During the peak of the pandemic, the alerts would come to Sally Librera at all hours: Somewhere in the sprawling subway system, a transit worker had tested positive for COVID-19 — meaning large groups of employees would have to stay home.
“In some cases, those decisions were made in the middle of the night,” she told THE CITY. “In some cases, those decisions were made even though it meant that we were going to have dramatic impacts to service the following morning.”
Librera, the first female head of subways at New York City Transit, on Monday recalled those “darkest hours” during the coronavirus crisis as she prepared to announce Tuesday that she is leaving the key post on July 24.
Her departure after 16 years at the MTA and just over two years as head of subways comes as the system begins to slowly rebound from months of misery and record-low ridership due to the COVID-19 pandemic.
“The last four months were certainly among the darkest hours for the subway system, among the darkest hours for the city and challenging in ways that none of us could have anticipated,” Librera said. “But I think I’ve never been prouder of the team or prouder to be part of a team than I am of the subway organization.”
A ‘Heroic’ Job
Worker illnesses have piled up during the pandemic — at one point, close to 40% of the nearly 30,000 subways workers were quarantined or out sick.
More than 130 MTA employees — including 86 subway workers — have died from COVID-19 and a train operator was killed while on-duty in a late-March subway fire authorities believe was set intentionally.
“I cannot imagine a single person in subways who wasn’t dealing with some form of grief or anxiety on a personal level,” Librera said. “Still, all of these team members came together to deliver in such a heroic way for the city.”
At its lowest point, weekday subway ridership sank to a little more than 360,000 trips on April 13, down by more than 93% from one year earlier in a system that last year averaged close to five-and-a-half million trips on weekdays. As of Friday, subway ridership had climbed up to 1.1 million trips, according to MTA figures.
“COVID hit us in a number of ways all at the same time in that darkest period,” Librera said.
She said the biggest challenge to keeping service going was when a single positive test for COVID-19 at a location in the subway system would force many workers to be quarantined.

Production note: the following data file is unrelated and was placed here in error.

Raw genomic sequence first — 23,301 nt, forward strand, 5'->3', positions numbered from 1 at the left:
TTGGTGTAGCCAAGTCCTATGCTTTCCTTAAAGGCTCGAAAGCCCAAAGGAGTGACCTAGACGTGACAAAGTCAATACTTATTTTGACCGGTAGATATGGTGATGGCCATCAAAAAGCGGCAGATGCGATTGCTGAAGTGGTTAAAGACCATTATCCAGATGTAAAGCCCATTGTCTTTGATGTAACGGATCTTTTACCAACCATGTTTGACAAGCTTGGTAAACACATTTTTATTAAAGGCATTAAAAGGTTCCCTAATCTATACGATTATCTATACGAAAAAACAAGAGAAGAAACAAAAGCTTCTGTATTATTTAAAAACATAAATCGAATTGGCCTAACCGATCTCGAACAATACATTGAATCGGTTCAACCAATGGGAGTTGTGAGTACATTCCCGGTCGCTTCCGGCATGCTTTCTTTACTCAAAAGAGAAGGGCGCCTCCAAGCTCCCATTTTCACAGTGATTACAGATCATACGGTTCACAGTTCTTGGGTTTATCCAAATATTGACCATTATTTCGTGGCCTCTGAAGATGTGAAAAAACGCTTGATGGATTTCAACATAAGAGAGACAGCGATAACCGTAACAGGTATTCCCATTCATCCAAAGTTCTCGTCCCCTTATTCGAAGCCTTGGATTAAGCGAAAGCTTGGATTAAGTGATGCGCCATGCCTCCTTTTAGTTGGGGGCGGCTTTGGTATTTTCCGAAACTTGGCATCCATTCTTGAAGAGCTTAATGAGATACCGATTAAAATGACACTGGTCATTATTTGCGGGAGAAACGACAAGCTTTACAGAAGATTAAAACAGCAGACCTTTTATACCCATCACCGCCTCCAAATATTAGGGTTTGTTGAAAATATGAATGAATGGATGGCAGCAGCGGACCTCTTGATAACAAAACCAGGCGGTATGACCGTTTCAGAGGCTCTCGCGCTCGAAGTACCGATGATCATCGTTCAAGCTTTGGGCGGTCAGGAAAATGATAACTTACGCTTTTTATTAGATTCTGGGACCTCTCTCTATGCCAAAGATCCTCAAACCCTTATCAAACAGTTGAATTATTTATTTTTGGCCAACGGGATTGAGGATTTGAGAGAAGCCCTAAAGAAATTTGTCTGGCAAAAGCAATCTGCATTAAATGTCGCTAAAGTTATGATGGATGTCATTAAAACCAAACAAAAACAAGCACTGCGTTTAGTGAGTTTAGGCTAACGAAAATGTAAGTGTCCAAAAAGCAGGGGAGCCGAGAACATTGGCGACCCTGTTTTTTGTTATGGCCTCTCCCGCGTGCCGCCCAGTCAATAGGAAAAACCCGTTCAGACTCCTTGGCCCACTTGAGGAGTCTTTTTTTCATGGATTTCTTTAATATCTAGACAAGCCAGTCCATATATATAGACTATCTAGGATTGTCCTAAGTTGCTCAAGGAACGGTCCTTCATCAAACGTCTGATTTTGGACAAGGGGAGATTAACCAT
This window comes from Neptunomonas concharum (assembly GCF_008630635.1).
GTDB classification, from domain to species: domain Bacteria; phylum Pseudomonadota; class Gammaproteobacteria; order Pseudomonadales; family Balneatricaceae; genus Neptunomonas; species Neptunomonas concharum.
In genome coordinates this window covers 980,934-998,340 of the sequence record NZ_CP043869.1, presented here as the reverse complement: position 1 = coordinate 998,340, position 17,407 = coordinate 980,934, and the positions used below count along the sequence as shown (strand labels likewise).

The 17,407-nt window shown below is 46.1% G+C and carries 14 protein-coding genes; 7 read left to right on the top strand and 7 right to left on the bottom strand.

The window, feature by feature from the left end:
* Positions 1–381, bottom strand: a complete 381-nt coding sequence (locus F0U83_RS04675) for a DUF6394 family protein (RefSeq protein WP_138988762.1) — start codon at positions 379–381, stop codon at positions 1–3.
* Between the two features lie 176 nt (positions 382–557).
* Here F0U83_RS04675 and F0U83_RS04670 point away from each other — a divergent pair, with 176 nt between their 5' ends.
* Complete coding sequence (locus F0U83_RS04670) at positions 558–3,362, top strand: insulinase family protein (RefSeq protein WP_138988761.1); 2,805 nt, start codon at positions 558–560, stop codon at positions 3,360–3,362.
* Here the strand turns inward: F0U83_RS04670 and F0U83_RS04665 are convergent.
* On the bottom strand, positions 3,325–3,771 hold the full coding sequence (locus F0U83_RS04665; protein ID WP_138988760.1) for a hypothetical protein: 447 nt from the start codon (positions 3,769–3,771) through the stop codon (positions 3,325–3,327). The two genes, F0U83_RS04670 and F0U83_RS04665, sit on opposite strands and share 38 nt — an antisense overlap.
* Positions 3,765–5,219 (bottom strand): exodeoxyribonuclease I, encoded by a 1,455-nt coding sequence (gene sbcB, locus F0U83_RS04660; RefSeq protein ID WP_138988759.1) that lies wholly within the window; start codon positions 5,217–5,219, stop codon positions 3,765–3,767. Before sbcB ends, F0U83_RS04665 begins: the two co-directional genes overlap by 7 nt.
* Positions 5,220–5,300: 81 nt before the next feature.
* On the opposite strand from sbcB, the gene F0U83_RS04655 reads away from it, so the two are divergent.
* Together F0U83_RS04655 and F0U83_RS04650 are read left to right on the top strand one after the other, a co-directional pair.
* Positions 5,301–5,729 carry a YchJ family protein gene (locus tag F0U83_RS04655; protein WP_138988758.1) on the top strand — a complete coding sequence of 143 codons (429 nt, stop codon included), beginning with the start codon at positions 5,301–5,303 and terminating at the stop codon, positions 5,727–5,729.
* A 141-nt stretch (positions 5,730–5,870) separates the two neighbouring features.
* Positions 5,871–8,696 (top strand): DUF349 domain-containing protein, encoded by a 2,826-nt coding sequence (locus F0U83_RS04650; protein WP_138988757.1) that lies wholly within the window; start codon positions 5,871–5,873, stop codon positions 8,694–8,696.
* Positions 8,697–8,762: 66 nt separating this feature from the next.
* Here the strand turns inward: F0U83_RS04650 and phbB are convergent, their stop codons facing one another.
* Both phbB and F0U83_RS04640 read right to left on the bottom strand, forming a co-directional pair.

“We couldn’t with certainty say who had been exposed and who hadn’t been exposed to that individual,” she said.
From ‘Brink of Disaster’
Frank Jezycki, the chief operating officer for subways, will take over Librera’s senior vice president of subways the role on an interim basis.
“Enormous experience, already the go-to person if Sally’s not available,” said Sarah Feinberg, the interim president of New York City Transit. “We’re very comfortable with him stepping in.”
Still, Feinberg said Librera’s loss is a significant one. Prior to the pandemic, Librera was credited with helping reduce delays and boost on-time performance.
“She brought this system back from the brink of disaster, and helped the system recover…” Feinberg said. “She cannot get enough credit for that.”
But MTA officials said even more trouble is ahead for the transit agency if another round of nearly $4 billion in federal emergency funds don’t come through to cover a massive operating deficit worsened by the pandemic.
“It’s everything,” Feinberg said.
Librera, who joined the MTA as a transportation planner in 2004 after starting her career as a high school teacher in San Francisco, declined to say where she is headed next.
“I’ve had nothing but amazing opportunities and experiences working in this organization,” said Librera, who was also the first woman to lead the Staten Island Railway. “I have a huge debt of gratitude to the teams that I’ve worked with along the way.”